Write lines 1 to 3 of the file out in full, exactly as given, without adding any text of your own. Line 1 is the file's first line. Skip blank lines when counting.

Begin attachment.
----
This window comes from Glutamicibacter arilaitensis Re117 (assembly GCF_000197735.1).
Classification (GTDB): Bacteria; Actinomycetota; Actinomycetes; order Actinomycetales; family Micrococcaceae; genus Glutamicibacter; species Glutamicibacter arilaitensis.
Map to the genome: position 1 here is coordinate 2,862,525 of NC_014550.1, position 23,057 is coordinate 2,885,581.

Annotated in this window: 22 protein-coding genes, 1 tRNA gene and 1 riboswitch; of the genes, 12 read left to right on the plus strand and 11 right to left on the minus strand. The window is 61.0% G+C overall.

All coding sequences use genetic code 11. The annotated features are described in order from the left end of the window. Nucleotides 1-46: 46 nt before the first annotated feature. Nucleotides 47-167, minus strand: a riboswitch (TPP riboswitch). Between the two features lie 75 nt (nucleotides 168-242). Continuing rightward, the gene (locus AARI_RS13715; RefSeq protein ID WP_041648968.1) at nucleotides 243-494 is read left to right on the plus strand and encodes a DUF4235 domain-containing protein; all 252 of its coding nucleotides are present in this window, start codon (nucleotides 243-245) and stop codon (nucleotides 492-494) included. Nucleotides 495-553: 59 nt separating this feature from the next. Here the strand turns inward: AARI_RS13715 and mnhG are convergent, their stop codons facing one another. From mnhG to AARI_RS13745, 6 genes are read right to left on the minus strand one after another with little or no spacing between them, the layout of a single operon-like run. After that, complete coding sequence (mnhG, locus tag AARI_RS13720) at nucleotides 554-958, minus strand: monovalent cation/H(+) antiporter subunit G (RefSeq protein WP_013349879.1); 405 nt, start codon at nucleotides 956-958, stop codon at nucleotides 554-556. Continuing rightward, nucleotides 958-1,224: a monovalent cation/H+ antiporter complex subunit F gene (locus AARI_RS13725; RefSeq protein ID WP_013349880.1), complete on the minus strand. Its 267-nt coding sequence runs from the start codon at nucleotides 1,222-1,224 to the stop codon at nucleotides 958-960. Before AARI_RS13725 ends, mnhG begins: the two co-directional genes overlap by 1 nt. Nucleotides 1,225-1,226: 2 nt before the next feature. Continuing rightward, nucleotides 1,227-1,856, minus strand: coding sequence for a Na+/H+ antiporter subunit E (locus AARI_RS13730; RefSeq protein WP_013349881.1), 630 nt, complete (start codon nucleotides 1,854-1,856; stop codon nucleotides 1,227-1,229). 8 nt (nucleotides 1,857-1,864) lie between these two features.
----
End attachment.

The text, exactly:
This window comes from Glutamicibacter arilaitensis Re117 (assembly GCF_000197735.1).
Classification (GTDB): Bacteria; Actinomycetota; Actinomycetes; order Actinomycetales; family Micrococcaceae; genus Glutamicibacter; species Glutamicibacter arilaitensis.
Map to the genome: position 1 here is coordinate 2,862,525 of NC_014550.1, position 23,057 is coordinate 2,885,581.